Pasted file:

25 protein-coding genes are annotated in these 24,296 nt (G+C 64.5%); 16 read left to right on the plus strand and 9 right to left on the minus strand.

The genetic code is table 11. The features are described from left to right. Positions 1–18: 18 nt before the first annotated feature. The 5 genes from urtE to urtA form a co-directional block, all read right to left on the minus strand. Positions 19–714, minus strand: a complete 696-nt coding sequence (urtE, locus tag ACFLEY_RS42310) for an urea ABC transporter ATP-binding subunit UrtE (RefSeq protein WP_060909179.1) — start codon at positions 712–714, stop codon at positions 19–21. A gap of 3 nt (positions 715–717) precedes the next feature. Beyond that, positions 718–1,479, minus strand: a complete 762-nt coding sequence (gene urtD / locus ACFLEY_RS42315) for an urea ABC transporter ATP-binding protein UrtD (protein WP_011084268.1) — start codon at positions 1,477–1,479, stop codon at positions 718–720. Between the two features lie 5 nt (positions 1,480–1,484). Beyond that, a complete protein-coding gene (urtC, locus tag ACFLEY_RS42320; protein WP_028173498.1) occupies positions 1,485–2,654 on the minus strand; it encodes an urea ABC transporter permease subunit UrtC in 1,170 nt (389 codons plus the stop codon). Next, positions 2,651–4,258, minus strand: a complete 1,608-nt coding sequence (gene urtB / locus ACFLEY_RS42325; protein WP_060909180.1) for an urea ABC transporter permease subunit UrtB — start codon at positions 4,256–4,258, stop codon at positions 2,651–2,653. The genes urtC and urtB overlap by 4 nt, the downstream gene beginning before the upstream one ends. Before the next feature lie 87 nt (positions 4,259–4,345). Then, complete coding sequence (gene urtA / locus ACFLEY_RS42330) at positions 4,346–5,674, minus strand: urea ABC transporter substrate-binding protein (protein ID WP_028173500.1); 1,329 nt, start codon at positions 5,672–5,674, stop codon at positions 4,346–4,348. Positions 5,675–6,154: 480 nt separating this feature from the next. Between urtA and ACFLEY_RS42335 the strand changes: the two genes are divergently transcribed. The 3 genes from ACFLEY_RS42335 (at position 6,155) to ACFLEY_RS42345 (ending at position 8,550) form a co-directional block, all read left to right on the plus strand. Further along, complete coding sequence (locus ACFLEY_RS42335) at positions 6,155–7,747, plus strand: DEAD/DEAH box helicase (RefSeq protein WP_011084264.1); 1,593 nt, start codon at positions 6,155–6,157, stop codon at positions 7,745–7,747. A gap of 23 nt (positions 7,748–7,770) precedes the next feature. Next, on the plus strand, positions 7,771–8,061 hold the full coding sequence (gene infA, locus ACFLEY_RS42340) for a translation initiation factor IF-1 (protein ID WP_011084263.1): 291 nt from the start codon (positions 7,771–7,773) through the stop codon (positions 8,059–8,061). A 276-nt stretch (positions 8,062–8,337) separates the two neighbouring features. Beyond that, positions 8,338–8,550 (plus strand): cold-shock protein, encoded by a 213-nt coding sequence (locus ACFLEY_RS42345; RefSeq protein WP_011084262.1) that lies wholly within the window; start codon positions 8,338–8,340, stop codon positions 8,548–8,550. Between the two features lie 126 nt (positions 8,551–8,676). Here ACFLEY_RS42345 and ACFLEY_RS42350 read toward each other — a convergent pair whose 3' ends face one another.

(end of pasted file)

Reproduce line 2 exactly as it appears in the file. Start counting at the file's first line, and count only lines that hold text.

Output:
The genetic code is table 11. The features are described from left to right. Positions 1–18: 18 nt before the first annotated feature. The 5 genes from urtE to urtA form a co-directional block, all read right to left on the minus strand. Positions 19–714, minus strand: a complete 696-nt coding sequence (urtE, locus tag ACFLEY_RS42310) for an urea ABC transporter ATP-binding subunit UrtE (RefSeq protein WP_060909179.1) — start codon at positions 712–714, stop codon at positions 19–21. A gap of 3 nt (positions 715–717) precedes the next feature. Beyond that, positions 718–1,479, minus strand: a complete 762-nt coding sequence (gene urtD / locus ACFLEY_RS42315) for an urea ABC transporter ATP-binding protein UrtD (protein WP_011084268.1) — start codon at positions 1,477–1,479, stop codon at positions 718–720. Between the two features lie 5 nt (positions 1,480–1,484). Beyond that, a complete protein-coding gene (urtC, locus tag ACFLEY_RS42320; protein WP_028173498.1) occupies positions 1,485–2,654 on the minus strand; it encodes an urea ABC transporter permease subunit UrtC in 1,170 nt (389 codons plus the stop codon). Next, positions 2,651–4,258, minus strand: a complete 1,608-nt coding sequence (gene urtB / locus ACFLEY_RS42325; protein WP_060909180.1) for an urea ABC transporter permease subunit UrtB — start codon at positions 4,256–4,258, stop codon at positions 2,651–2,653. The genes urtC and urtB overlap by 4 nt, the downstream gene beginning before the upstream one ends. Before the next feature lie 87 nt (positions 4,259–4,345). Then, complete coding sequence (gene urtA / locus ACFLEY_RS42330) at positions 4,346–5,674, minus strand: urea ABC transporter substrate-binding protein (protein ID WP_028173500.1); 1,329 nt, start codon at positions 5,672–5,674, stop codon at positions 4,346–4,348. Positions 5,675–6,154: 480 nt separating this feature from the next. Between urtA and ACFLEY_RS42335 the strand changes: the two genes are divergently transcribed. The 3 genes from ACFLEY_RS42335 (at position 6,155) to ACFLEY_RS42345 (ending at position 8,550) form a co-directional block, all read left to right on the plus strand. Further along, complete coding sequence (locus ACFLEY_RS42335) at positions 6,155–7,747, plus strand: DEAD/DEAH box helicase (RefSeq protein WP_011084264.1); 1,593 nt, start codon at positions 6,155–6,157, stop codon at positions 7,745–7,747. A gap of 23 nt (positions 7,748–7,770) precedes the next feature. Next, on the plus strand, positions 7,771–8,061 hold the full coding sequence (gene infA, locus ACFLEY_RS42340) for a translation initiation factor IF-1 (protein ID WP_011084263.1): 291 nt from the start codon (positions 7,771–7,773) through the stop codon (positions 8,059–8,061). A 276-nt stretch (positions 8,062–8,337) separates the two neighbouring features. Beyond that, positions 8,338–8,550 (plus strand): cold-shock protein, encoded by a 213-nt coding sequence (locus ACFLEY_RS42345; RefSeq protein WP_011084262.1) that lies wholly within the window; start codon positions 8,338–8,340, stop codon positions 8,548–8,550. Between the two features lie 126 nt (positions 8,551–8,676). Here ACFLEY_RS42345 and ACFLEY_RS42350 read toward each other — a convergent pair whose 3' ends face one another.